1. Music video for the song Waltz for One by The Real Tuesday Weld

    Dir. Damon Stea
    Cassandra Chowdhury

    Feat. Zack DeZon
    Sarah Ann Head

    Uploaded 895 Plays 6 Comments
  2. This monstrous metal subservient has been the view from my kitchen for the last 18months.
    Quite the co-incidence then, that i decided to record 7days of its drab existence on this week in particular.

    At 4.33 it may be a tad long, but i enjoyed having time for the stark lines and false geometry, to sink in, set against the most natural sight on offer.

    After all, is that not a metaphor for modern day living?

    I called her 'Nancy'.

    # vimeo.com/859934 Uploaded 501 Plays 28 Comments
  3. Co-written by and directed by Joe Shaw.

    DP and editor, Philip Bloom

    This is a rough cut of a powerful short film. The soundtrack is temp, the audio is unmixed and contains only the radio mics not the boom tracks. The title is also one made up by me as it currently is untitled. It needs tidying up and tightening. I can only keep this up for a short while after that I will replace it with the trailer. We want to show people like you guys the film first in its rough form then withdraw it before we release it properly.

    Please treat it as a work in progress. This is my first proper short drama that I have worked on.

    Shot using the Sony EX1 and Letus Extreme in 1080p 25p. Lenses used 17-35mm f2.8 nikon, 50mm Zeiss f1.4, 85mm Zeiss f1.4, 100mm f.2 Zeiss Macro. No follow focs. All hand pulled. Monitor used was Marshall. Track and Dolly was the Wally Dolly.

    Edited on a 17" MacBook Pro, graded using Magic Bullet looks (temp grade).

    We shot this all in a little over 6 hours!

    The film is just under 14 minutes long and is a big file so be patient.

    Uploaded 7,003 Plays 77 Comments
  4. Russia, documentary, student film, 2005, 35 mm, 10 min
    Director Mariya Kozlova, Camera Aleksey Arsentyev, Sound Aleksey Puzikov, Production VGIK

    An effort to screen the Patrick Suskind's novella "Contrabass" by documentary way.

    # vimeo.com/746461 Uploaded 6,280 Plays 24 Comments
  5. Russia, fiction, student film, 2005, 10 min
    Script Elena Shirokovskikh, Director Nastia Tarasova, Camera Irina Shatalova, Production VGIK

    A summer day in 1964, a dacha near Moscow, a playing child, adults who are about to go to the river. Through these pastoral images pierces the sound of a typewriter importunately: in this dacha a "samizdat" (self-publishing) typography is at work. In the evening when the next issue of the magazine is ready, a black car drives up to the house...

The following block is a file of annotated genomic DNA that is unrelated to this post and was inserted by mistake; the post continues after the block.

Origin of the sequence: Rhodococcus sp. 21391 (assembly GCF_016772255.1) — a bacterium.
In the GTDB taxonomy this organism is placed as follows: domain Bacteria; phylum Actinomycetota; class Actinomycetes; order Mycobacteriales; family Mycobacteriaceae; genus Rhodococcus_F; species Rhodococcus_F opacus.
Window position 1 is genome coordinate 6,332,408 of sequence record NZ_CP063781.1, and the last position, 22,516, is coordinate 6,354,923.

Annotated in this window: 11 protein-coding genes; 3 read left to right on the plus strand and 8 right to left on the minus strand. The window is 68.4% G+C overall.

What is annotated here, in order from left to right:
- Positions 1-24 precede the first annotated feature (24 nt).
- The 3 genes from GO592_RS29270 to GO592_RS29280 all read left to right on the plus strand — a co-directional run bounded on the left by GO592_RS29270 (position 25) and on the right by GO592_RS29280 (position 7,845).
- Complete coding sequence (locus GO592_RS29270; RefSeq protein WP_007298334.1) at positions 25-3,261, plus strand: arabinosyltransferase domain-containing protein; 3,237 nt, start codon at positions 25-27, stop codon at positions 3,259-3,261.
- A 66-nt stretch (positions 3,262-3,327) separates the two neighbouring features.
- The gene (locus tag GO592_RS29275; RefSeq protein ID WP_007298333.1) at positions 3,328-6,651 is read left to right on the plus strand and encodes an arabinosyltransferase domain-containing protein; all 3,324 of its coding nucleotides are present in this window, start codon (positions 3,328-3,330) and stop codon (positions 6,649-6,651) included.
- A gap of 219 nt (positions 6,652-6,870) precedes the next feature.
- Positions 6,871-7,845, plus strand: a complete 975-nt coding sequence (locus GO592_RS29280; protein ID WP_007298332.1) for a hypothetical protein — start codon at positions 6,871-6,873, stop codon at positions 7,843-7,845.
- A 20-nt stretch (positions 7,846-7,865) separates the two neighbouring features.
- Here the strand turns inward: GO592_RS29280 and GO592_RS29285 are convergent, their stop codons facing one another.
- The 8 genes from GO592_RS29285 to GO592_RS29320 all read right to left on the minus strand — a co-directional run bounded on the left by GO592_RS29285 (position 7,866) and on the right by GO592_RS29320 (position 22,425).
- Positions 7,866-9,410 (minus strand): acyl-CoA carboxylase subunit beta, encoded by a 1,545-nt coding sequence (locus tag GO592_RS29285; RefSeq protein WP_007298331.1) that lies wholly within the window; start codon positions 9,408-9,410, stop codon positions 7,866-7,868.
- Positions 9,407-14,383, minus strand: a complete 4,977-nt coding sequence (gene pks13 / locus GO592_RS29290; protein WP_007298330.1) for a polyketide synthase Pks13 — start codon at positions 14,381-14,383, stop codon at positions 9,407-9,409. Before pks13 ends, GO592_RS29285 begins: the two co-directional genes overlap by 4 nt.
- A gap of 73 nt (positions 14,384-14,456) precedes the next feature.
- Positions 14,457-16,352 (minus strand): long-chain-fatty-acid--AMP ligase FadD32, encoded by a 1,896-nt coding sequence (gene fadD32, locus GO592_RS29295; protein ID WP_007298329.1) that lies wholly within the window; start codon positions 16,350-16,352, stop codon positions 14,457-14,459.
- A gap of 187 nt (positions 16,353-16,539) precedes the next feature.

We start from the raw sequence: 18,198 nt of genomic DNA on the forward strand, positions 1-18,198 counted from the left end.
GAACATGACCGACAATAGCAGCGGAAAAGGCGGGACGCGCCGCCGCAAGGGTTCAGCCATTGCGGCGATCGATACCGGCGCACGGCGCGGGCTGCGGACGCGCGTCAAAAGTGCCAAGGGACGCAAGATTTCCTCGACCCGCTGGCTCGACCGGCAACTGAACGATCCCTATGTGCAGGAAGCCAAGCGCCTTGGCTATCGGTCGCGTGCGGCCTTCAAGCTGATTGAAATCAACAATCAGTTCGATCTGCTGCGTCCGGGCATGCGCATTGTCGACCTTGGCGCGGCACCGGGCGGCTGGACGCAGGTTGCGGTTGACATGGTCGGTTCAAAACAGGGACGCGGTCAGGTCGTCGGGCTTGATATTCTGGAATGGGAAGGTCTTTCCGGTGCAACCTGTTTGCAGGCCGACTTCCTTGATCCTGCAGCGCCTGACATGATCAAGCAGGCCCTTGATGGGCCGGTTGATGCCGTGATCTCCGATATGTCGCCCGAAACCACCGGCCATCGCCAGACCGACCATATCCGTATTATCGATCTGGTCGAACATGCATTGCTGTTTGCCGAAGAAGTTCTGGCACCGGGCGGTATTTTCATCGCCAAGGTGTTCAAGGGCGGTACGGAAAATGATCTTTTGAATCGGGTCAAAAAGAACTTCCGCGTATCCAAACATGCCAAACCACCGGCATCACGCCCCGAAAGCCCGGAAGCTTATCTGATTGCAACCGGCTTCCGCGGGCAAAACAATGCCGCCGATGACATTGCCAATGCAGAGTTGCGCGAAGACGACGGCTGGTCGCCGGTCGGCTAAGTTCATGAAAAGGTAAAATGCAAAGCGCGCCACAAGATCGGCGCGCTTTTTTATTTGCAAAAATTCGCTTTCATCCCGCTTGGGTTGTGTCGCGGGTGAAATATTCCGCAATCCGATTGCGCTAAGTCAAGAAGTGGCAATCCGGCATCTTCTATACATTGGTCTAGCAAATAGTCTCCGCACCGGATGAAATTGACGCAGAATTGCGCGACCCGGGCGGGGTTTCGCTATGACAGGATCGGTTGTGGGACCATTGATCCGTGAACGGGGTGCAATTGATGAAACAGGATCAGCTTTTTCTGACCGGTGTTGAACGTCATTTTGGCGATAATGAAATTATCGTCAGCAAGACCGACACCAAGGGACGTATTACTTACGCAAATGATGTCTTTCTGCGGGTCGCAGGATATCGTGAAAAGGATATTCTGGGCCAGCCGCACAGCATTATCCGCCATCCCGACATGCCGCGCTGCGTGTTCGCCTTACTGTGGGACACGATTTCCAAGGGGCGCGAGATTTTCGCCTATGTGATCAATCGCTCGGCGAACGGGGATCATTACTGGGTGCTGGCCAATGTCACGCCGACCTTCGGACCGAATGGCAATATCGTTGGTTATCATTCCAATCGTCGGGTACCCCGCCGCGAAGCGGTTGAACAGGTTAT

About this film from the MUBI Garage:

    Dear friends! Join vimeo.com/albatrossdoc!

    # vimeo.com/677158 Uploaded 10.2K Plays 48 Comments


Arnold Kopff Plus

Zoetrope : a rotating device that creates the illusion of movement from a series of still images that are shown in rapid succession – probably the simplest way of demonstrating cinema in its purest form.

And so it follows that this channel is dedicated…

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Zoetrope : a rotating device that creates the illusion of movement from a series of still images that are shown in rapid succession – probably the simplest way of demonstrating cinema in its purest form.

And so it follows that this channel is dedicated to the exploration of "Pure Cinema". What is Pure Cinema? Pure Cinema is a film theory that proposes that cinema is an art form distinct from the other arts – inherently different to literature, music, dance, drama, painting and poetry.

D.W. Griffith was arguably the first film-maker to emphasize that cinema was different to other performing arts. Griffith’s concatenation – through editing – of a series of short takes demonstrated that this was a far better way of conveying the importance and intensity of a scene than if it was filmed in one take from the point of view of an audience sitting in a theater watching the stage.

Griffith’s body of work – and his attention to editing – strongly influenced early Russian film-makers, especially Vsevolod Pudovkin and Lev Kuleshov, who in turn influenced Sergei Eisenstein and Dziga Vertov. These Russian film-makers created their movies using uniquely -cinematic- devices such as a canted (i.e. tilted) camera, movement of the camera (i.e. a changing point of view) during a scene, and the jarring juxtaposition of images (a technique known as “Russian Montage”).

Pure Cinema advocates the use of images – since they are the very essence of cinema – above all else. This is not to say that Pure Cinema disdains soundtracks, dialog or any other useful creative technique. Rather, the use of images should be taken as a point of emphasis rather than as a strict dictum.

Alfred Hitchcock – whose career started with silent film - practiced Pure Cinema. He believed that the convincing expression of thoughts and the creation of dramatic intensity could be best achieved through the thoughtful selection and arrangement of images – and with very few words. Other well-known practitioners of Pure Cinema have included Orson Welles, Stanley Kubrick, Federico Fellini, David Lean and John Frankenheimer.

Why then should Pure Cinema interest us today? Well, because the short film – in other words, the type of movie that is published regularly on Vimeo – relies on the essential techniques underpinning Pure Cinema. This is, in part, due to the circumstances peculiar to the process of film production by (often solitary) amateurs.

This channel will showcase those Vimeo works that continue the tradition of Pure Cinema. So if you see an example of Pure Cinema on Vimeo, please tag it as such and raise a shout.

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